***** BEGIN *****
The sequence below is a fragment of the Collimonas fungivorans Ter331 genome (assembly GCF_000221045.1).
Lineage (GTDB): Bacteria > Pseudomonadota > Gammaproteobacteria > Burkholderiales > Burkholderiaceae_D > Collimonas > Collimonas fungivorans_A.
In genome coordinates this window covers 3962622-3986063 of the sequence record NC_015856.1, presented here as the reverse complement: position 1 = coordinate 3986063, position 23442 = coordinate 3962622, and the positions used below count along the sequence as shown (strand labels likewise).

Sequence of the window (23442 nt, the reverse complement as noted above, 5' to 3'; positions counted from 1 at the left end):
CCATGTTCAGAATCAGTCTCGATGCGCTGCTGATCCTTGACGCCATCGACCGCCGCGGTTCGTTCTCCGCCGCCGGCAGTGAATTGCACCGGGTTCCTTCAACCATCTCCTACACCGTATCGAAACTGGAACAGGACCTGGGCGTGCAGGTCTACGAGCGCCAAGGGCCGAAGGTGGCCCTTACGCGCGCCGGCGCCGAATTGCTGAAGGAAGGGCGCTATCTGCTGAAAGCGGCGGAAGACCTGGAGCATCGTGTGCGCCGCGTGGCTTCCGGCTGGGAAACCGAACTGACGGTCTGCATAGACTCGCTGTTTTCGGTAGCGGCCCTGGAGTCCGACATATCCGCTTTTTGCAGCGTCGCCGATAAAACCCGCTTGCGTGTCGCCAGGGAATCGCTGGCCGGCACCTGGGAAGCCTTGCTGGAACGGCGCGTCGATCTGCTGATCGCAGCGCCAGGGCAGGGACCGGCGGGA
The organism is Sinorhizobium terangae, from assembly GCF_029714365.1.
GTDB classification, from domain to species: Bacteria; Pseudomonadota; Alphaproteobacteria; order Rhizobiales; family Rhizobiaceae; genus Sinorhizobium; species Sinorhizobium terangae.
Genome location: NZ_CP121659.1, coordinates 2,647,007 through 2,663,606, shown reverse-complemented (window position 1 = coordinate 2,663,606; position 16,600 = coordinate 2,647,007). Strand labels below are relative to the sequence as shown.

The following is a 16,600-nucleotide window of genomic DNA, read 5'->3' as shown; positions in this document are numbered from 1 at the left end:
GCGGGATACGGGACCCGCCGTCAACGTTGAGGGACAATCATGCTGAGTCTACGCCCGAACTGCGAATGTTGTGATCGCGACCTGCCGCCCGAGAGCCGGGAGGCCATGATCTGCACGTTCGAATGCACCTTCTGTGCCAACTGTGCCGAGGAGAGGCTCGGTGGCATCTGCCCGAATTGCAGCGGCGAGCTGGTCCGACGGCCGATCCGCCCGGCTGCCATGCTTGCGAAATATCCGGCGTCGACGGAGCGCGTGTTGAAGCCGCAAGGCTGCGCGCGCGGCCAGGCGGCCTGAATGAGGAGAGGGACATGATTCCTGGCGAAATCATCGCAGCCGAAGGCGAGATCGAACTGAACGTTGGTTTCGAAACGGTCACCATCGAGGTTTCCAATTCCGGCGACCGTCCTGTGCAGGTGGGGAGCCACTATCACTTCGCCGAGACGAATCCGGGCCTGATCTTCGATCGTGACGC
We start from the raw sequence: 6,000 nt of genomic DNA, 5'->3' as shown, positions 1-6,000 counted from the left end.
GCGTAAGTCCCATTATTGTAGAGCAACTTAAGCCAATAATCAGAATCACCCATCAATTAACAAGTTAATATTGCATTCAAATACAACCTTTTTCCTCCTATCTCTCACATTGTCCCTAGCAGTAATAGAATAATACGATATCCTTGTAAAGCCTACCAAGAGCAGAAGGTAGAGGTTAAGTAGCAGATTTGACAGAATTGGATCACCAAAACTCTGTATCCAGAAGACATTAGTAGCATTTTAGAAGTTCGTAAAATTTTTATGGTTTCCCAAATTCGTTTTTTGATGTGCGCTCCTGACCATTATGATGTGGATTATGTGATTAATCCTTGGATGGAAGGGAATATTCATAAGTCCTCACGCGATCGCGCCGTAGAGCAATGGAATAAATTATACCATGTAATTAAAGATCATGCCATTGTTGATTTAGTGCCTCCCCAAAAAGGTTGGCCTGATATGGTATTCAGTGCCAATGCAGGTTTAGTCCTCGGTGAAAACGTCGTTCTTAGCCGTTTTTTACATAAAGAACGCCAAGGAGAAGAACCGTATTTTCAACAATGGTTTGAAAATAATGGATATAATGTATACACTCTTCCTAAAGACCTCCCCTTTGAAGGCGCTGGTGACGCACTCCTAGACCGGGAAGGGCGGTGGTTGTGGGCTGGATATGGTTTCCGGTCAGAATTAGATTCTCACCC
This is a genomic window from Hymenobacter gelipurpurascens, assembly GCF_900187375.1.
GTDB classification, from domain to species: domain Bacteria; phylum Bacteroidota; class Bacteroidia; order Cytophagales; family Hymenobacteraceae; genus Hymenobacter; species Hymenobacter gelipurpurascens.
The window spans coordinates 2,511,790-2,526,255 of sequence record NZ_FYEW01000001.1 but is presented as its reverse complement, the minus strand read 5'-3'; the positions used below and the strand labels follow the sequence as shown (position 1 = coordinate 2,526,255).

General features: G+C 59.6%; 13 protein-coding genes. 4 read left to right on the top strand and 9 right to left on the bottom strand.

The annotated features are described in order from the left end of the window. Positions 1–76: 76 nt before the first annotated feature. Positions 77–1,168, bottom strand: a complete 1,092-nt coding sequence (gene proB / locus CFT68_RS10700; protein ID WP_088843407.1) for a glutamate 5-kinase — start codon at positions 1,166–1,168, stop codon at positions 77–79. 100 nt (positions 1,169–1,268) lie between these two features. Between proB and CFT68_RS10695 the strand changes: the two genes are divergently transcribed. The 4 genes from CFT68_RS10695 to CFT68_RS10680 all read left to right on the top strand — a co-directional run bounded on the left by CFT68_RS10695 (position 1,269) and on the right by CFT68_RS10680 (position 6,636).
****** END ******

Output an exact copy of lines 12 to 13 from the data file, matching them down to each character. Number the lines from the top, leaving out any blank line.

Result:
GCGTAAGTCCCATTATTGTAGAGCAACTTAAGCCAATAATCAGAATCACCCATCAATTAACAAGTTAATATTGCATTCAAATACAACCTTTTTCCTCCTATCTCTCACATTGTCCCTAGCAGTAATAGAATAATACGATATCCTTGTAAAGCCTACCAAGAGCAGAAGGTAGAGGTTAAGTAGCAGATTTGACAGAATTGGATCACCAAAACTCTGTATCCAGAAGACATTAGTAGCATTTTAGAAGTTCGTAAAATTTTTATGGTTTCCCAAATTCGTTTTTTGATGTGCGCTCCTGACCATTATGATGTGGATTATGTGATTAATCCTTGGATGGAAGGGAATATTCATAAGTCCTCACGCGATCGCGCCGTAGAGCAATGGAATAAATTATACCATGTAATTAAAGATCATGCCATTGTTGATTTAGTGCCTCCCCAAAAAGGTTGGCCTGATATGGTATTCAGTGCCAATGCAGGTTTAGTCCTCGGTGAAAACGTCGTTCTTAGCCGTTTTTTACATAAAGAACGCCAAGGAGAAGAACCGTATTTTCAACAATGGTTTGAAAATAATGGATATAATGTATACACTCTTCCTAAAGACCTCCCCTTTGAAGGCGCTGGTGACGCACTCCTAGACCGGGAAGGGCGGTGGTTGTGGGCTGGATATGGTTTCCGGTCAGAATTAGATTCTCACCC
This is a genomic window from Hymenobacter gelipurpurascens, assembly GCF_900187375.1.